customer satisfaction,

says Strichman, but that

may encourage the vendor

to construct customer

surveys that will deliver

the desired result.

"The belief is that by

tying metrics and pricing

to the success of the business,

both parties now have

their goals in alignment,"

says Strichman. "But the

reality is, alignment is not

enough; the vendor must be

able to influence a significant

portion of the costs which

influence the outcome

being measured. And

the metrics must make

sense related to the service.

Customer satisfaction may

have nothing to do

with the vendor."

Contracts focused on

desired outcomes at

the CIO level have a

concrete record of success.

With these types of deals,

a vendor takes responsibility

for "end-to-end" IT

service levels. "The vendor is

responsible to create

an entire system—design,

infrastructure, network,

programming, maintenance

and customer support/help,"

says Strichman. "These contracts

are not uncommon

and can work. But even

that is really, really hard to do."

Resistance on Both Sides

Beyond the ability to identify

and connect business

outcomes to IT services delivery,

another roadblock on

the journey to outcome-based

outsourcing is

cultural resistance—from both

the client and the vendor.

[ Outsourcing Definitions

and Solutions ]

Customers often are not

comfortable ceding the level

of day-to-day control necessary

to enable the vendor

to focus on outcome,

rather than service delivery.

"Considerable change

management is required

in the client's mindset

during the initial

delivery phases," says Karoor.

Handing over the reins

requires that the client has

enough self-knowledge

to be able to create realistic

outcome-focused SLAs,

not to mention a deep level

of trust in its vendor.

While Gartner has noted

that providers are moving

toward output-based pricing

models where services

support a process with

measurable outcomes,

buyers for the most part

still seek out the safety

of traditional outsourcing models.

Only more mature clients

are beginning to link

outsourcing outcomes to

business objectives,

says Gartner, which "typically

involves an evolved pricing

model developed after

relationships and trust

have been established."

Providers may resist

business-outcome focused

contracts because of

the risk they represent.

Although moving away

from input-based

pricing enables vendors

to deliver IT services as

they see fit, "the vendor assumes

much more risk for the

relative freedom of

choice [it gets] regarding

the means for implementation,"

says Strichman. Indeed,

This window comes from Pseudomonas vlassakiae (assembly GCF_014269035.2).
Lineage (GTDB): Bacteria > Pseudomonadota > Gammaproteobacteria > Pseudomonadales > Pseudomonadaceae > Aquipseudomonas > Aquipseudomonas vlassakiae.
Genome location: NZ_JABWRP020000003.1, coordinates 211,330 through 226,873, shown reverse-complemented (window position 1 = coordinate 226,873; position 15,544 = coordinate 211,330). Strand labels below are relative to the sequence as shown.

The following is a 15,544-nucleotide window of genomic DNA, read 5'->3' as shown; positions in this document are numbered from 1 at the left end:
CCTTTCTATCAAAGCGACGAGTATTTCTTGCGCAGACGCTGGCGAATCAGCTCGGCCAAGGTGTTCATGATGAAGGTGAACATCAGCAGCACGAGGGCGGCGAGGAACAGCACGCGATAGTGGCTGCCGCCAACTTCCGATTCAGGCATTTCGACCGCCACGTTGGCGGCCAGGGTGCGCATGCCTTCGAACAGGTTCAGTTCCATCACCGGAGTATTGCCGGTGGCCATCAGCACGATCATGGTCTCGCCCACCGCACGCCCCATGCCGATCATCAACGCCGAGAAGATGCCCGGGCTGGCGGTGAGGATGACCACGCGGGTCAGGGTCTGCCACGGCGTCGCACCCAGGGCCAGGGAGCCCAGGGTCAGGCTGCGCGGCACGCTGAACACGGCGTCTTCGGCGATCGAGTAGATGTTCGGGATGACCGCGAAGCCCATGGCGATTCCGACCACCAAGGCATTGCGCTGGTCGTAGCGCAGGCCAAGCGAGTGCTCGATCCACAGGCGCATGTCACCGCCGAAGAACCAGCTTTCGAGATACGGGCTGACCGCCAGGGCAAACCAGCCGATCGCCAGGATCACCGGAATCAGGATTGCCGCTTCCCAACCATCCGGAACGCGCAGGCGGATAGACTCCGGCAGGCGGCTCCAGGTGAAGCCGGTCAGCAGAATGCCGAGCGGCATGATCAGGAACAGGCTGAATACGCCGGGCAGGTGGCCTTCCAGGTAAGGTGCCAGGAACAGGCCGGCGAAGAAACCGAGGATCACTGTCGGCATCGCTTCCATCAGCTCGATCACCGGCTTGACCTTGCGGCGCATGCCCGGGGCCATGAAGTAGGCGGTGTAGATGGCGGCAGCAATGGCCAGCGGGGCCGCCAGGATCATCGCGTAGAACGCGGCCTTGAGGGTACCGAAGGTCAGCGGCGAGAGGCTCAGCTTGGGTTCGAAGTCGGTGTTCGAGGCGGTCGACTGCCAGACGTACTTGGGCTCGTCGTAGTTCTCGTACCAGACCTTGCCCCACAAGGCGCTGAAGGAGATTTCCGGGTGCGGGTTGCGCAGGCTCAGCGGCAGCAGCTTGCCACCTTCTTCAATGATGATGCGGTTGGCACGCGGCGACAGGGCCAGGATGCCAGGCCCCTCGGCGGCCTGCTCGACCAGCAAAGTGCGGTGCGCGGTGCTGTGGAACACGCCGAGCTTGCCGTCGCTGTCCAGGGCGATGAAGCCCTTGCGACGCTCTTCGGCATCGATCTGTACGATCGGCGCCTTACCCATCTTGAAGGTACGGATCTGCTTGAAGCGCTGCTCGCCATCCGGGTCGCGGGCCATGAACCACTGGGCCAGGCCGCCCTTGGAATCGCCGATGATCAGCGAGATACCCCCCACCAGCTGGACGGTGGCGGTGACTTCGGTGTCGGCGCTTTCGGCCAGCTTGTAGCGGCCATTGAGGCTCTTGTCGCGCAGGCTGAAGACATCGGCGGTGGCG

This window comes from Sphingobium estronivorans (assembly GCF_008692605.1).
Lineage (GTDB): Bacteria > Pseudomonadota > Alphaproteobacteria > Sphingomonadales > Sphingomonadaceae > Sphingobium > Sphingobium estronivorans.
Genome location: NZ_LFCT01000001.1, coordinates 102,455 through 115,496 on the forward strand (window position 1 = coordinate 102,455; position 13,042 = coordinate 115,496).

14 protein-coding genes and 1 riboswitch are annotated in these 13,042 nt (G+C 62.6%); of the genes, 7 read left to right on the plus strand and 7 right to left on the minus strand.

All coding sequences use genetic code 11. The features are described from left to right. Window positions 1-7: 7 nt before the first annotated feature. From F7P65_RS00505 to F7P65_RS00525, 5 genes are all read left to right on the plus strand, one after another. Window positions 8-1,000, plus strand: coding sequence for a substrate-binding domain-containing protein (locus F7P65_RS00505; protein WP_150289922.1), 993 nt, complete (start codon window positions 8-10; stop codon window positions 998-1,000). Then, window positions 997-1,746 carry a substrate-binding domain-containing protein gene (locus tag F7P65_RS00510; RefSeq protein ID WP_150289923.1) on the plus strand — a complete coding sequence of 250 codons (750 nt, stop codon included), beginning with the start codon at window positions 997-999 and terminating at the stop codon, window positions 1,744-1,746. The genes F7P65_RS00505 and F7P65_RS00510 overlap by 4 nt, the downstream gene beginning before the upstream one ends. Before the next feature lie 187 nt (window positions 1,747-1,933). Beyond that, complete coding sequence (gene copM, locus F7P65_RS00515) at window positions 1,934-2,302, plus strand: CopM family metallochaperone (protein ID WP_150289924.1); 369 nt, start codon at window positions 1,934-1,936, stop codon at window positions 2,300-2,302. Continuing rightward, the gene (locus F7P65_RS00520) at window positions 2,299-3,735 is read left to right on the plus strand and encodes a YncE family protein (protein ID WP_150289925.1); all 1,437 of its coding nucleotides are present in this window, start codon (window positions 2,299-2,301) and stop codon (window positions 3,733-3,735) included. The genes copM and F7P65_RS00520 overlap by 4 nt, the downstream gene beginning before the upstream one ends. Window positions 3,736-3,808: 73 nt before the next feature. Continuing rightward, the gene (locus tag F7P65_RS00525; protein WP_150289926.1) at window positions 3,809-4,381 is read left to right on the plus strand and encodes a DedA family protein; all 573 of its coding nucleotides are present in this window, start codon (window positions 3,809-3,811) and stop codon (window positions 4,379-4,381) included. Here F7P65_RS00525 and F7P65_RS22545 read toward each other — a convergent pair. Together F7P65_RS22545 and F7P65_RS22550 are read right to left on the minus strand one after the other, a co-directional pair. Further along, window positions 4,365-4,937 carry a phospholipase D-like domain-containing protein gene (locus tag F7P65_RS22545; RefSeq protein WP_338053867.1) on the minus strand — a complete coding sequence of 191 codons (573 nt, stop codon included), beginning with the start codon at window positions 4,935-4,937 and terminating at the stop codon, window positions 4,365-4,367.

the higher up the outcome

on the business value chain,

the more risk the provider assumes.

One Vendor's Approach

Symphony Services,

a Palo Alto, Calif.-based

provider of offshore IT services

in India and China has been

touting its "outcome certainty"

pricing model for software

engineering. "It commits us

to meeting mutually

agreed-upon goals," says

Neil Fox, Symphony

Services' vice president

of strategic consulting.

"If we don't meet them,

clients pay reduced costs

for our services."

The trick to outcome-based

outsourcing, says Fox,

is "linking contractually

guaranteed work by the vendor

to measurable client business

outcomes, such as improving

product line revenue,

raising customer satisfaction,

increasing product innovations

or reducing time to market."

For customers who want to

align vendor goals with

business goals, outcome-based

pricing can be the differentiator,

says Fox. But not everyone

is into the idea. "Some clients

opt out of our outcome

certainty-based contracts

because they want the most

simplified approach to managing

their outsourcing partner,"

says Fox. Those customers

sign more traditional

fixed-cost or time-and-

materials contracts.

Some customers shied away

from the strategically focused

outcome-based approach to

sourcing during the recession

when all eyes were on

cost-cutting, according to

Forrester Research principal

analyst Bill Martorelli.

Just 24 percent of outsourcing

customers said increasing

their use of output-based

pricing was a high or

critical priority, according to

a Forrester survey conducted

during the second quarter

of this year. Nearly one-fourth

(24 percent) said it was a

low priority, while 37 percent

reported that it was not on

the agenda. But Martorelli predicts

outsourcing customers' interest

in outcome-based outsourcing

will increase as

the economy stabilizes.

Other stories by Stephanie Overby
© 2009 CXO Media Inc.

Link here
Sent from Kigali, Rwanda